Jump to content

Due to a hardware failure on the hosts systems, all posts and messages created between May 26th and Jan 13th have been lost. Additionally, if you joined the NPORA Forums community during that time, you'll need to re-register. -NPORA Mod Team *Updated: 05/19/2022 12:15AM PST


  • Posts

  • Joined

  • Last visited

  • Days Won


Posts posted by Nefarious

  1. Been away for a wee while on vacation so left the truck in the hands of my father to borrow. Left my Moog "problem solvers" in the back and he gave the truck back to me with them installed, That's a win! :happy:

    moog problem solver inner tie rods for 2wd swap? If so, those things are beast! We installed them on my wife's rig and they are still solid as the day we put them in 20 000 km later and many offroad adventures

  2. A ka24e wouldn't be the choice I would make. I would much rather swap in a ka24de and add a t3 sized turbo to the deal. Then you have the superior fuel economy and torque of the double overhead cam engine and intake manifold butterflies. A ka24det with around 8-10 psi of boost pressure will yield around 250 hp to the wheels of a rwd car. So maybe 240 to the wheels on a truck and will most likely get a few mpg better than the vg30e. Then again you would be downgrading your transmission to make the swap happen and your peak torque would be at 4400 rpm instead of 3800 rpm but that could be adjusted with driving style. In my personal opinion the ka24de is the most reliable engine that I've ever owned and that alone would make me consider the swap if I didn't already have a vg33e in place!

  3. I would personally look into either swapping to a vq35de using a VQ to VG bellhousing adapter; or, build a vg34e with higher compression. You can get over 220 hp and a lot more torque out of a vg33e bored over to 3.4 using used vh45de pistons. It also bumps the compression up from 9:1 to closer to 10:1 (I think it ends up around 9.8 or 9.9), yet will still run on 87 octane fuel. It gets significantly better fuel economy than a factory VG as well due to the bump in compression (and the engine really not needing to work very hard to push the pathy).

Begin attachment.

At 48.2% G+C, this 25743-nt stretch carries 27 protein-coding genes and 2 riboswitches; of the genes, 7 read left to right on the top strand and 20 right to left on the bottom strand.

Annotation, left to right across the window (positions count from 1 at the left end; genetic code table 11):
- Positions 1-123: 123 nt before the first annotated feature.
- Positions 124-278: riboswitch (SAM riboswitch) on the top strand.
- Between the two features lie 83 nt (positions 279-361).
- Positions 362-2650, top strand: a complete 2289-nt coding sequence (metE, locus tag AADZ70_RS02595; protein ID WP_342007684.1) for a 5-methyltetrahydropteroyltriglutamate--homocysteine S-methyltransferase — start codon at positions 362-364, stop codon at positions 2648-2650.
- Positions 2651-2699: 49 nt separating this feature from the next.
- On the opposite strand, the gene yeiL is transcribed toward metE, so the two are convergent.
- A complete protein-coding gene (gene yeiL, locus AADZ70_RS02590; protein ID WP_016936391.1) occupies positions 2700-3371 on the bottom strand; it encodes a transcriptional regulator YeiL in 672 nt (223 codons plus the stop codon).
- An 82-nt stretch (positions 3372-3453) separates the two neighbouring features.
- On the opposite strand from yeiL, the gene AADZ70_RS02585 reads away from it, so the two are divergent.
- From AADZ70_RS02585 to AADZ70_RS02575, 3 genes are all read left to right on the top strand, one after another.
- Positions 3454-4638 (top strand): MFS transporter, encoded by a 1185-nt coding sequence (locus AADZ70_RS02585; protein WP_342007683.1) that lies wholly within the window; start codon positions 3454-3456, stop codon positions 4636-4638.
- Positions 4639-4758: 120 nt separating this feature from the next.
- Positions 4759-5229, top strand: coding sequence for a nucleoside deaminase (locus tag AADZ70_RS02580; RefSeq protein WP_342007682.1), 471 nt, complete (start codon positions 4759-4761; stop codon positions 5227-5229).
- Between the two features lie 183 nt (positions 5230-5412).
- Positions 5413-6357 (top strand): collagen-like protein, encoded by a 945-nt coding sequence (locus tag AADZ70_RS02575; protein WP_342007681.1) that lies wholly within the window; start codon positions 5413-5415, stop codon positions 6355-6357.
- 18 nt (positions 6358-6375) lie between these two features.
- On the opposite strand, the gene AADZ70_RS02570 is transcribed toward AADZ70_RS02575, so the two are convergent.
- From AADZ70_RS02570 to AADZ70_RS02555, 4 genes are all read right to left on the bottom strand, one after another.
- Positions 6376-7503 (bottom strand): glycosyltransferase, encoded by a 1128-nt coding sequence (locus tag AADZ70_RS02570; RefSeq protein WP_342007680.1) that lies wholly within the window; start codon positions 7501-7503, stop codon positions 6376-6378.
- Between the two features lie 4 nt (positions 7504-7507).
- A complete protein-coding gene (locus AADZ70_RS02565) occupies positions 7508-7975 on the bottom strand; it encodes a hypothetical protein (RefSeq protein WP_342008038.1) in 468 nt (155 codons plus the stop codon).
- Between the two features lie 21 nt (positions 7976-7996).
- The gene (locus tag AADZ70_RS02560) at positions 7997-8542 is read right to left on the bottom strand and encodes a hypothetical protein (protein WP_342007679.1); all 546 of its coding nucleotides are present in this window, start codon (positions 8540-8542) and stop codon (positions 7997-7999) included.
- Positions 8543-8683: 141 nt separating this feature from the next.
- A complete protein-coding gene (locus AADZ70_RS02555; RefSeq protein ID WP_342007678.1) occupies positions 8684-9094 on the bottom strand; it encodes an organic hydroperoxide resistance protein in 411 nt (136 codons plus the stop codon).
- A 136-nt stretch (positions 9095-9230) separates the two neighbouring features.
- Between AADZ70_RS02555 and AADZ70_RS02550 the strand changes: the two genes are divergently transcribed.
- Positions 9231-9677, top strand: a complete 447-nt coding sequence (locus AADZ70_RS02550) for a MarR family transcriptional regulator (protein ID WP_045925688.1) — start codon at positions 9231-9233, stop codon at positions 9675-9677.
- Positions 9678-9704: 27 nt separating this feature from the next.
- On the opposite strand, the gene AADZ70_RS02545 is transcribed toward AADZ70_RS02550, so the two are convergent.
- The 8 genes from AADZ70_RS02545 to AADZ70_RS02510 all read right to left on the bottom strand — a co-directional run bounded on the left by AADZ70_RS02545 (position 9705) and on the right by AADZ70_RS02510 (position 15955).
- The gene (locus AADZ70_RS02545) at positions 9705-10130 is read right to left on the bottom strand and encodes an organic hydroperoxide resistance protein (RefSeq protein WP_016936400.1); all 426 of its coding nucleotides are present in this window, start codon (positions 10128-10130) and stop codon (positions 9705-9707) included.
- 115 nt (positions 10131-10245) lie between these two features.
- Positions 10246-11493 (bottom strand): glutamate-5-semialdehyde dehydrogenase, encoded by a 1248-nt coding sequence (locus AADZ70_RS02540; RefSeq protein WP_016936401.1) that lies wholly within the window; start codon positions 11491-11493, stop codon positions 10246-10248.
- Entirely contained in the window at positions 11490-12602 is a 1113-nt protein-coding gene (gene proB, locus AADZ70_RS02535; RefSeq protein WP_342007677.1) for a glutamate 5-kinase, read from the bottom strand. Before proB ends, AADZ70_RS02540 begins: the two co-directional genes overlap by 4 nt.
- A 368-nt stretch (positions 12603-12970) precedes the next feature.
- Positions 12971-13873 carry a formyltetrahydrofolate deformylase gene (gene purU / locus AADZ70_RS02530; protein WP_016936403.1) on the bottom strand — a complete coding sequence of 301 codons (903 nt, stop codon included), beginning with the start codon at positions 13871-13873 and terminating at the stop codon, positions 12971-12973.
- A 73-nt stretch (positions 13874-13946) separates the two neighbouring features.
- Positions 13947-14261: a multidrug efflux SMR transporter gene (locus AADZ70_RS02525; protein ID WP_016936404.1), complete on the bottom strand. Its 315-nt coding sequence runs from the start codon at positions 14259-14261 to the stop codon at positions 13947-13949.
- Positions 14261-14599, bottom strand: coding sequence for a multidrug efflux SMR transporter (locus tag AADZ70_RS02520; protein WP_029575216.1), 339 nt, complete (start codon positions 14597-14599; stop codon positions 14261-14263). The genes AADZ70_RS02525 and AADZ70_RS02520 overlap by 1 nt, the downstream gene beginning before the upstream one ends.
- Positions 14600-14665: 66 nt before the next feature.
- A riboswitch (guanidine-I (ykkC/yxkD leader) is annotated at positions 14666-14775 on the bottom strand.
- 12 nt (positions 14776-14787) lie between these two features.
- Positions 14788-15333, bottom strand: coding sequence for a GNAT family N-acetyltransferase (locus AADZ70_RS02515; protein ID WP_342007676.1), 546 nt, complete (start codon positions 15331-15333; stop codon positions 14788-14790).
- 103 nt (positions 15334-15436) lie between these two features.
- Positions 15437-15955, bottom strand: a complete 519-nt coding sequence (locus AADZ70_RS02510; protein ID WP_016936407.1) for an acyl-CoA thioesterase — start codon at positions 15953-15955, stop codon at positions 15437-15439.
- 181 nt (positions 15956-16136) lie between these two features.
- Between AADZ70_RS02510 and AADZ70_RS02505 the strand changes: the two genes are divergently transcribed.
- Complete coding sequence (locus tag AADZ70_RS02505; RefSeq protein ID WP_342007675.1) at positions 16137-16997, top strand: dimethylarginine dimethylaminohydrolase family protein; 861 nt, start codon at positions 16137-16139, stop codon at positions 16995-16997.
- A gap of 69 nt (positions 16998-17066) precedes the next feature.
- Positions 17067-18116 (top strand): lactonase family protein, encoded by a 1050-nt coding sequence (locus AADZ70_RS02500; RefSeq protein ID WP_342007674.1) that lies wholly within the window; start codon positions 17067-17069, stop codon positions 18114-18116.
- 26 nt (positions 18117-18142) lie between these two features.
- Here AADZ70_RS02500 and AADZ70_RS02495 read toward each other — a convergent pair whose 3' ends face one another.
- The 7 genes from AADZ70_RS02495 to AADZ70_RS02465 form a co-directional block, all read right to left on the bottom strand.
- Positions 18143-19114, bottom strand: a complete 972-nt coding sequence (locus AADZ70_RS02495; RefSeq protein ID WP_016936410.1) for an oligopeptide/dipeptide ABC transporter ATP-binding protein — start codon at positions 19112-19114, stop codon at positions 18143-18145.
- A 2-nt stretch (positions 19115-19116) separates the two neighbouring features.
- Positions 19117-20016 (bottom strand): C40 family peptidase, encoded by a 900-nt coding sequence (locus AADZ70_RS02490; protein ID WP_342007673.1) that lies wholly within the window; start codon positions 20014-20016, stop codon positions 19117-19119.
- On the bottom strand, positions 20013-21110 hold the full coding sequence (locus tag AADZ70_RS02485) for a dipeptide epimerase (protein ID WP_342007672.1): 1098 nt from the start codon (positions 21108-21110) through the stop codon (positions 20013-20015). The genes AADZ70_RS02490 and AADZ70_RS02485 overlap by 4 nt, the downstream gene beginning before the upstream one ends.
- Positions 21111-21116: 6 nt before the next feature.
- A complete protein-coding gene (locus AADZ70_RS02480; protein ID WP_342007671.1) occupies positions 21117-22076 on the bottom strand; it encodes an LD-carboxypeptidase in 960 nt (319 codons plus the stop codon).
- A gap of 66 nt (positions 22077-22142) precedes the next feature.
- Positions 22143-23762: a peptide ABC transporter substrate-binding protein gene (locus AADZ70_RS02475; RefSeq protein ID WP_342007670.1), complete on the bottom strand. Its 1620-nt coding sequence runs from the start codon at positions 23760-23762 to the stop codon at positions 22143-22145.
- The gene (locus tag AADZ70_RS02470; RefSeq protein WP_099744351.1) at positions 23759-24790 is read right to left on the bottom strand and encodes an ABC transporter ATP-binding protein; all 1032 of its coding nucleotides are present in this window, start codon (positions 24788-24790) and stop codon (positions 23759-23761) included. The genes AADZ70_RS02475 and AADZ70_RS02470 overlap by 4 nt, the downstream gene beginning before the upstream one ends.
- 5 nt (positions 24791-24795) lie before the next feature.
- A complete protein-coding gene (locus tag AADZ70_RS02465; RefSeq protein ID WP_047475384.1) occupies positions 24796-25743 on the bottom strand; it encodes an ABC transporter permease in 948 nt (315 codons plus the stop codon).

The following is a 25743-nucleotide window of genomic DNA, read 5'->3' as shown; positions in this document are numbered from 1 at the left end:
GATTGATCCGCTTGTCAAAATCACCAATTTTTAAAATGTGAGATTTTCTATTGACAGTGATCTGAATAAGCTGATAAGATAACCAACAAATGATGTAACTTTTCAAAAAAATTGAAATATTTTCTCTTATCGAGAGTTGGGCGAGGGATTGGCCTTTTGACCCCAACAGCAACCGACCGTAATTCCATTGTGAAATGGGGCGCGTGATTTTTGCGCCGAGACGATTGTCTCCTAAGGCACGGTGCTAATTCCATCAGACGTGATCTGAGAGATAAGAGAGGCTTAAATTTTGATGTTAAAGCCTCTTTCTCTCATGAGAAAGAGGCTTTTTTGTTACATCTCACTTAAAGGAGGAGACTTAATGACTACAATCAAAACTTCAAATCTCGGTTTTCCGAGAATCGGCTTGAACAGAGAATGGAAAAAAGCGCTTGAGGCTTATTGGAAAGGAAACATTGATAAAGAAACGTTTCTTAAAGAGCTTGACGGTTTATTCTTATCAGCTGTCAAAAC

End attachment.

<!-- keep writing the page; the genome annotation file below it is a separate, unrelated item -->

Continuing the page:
I currently run a vg33e in my 92 pathy, but I'm most likely going the vg34e route myself once I get the parts together and then likely adding a small mid mounted turbo setup to sweeten the deal. Low boost 6-7 psi setup on a 9.8:1 vg34e would easilly break the 300 whp mark and be just a blast to drive with instant turbo response and would still be incredibly reliable. Factory ecu and wiring can be used with this setup as well with no issues as the stock ecu can be tuned to support the changes.


    my vg33e donor cost me 200$ and I would expect to pay around 800-1000$ for the used parts and machine work to put the vg34e together properly with a full rebuild.


    1000-1200$ is not a high price to pay for a basically brand new over bored high compression engine that will literally drop right in with very few modifications.

    • Like 3
  4. If you are going vq then I would suggest dropping in the 3.5 from a 350z or pathfinder. It has a lot more use able low end torque which would be more beneficial for a truck and the same amount of work and likely price. They are great engines although maybe just slightly less reliable than the vg. Great power though and light as they are all aluminum.


    I'm pretty sure there are vq - vg bellhousing adapters available.

  5. I have the A/C control arms (I have 2 sets actually, one I bought from a member here, another I was given) but one got bent in a collision so it is useless unless fixed. But I think I am running too much lift now as the ball joint angle is excessive and is probably why the truck is destroying upper ball joints. Although it's only the passenger side which is odd.


    The correct bushing fitment is probably worth it the most. fskc trimming @!*%. If I'm spending that much on parts, they better farking fit!


    Do I actually need a press or can I use a vice or something?

    The bushings just press in by hand once lubricated but I had to press the sleeves on. I just used the big fat bushing washer that holds the bushing in place and the end of the spindle nut and an electric impact to drive the sleeve on. Then once the sleeve bites into the inner spindle washer (it's serrated on the ends) u can remove the bushing washer and spindle nut and assemble it all by hand from there. No extra tools needed I just used the hardware that was on the spindle already to press the sleeves on.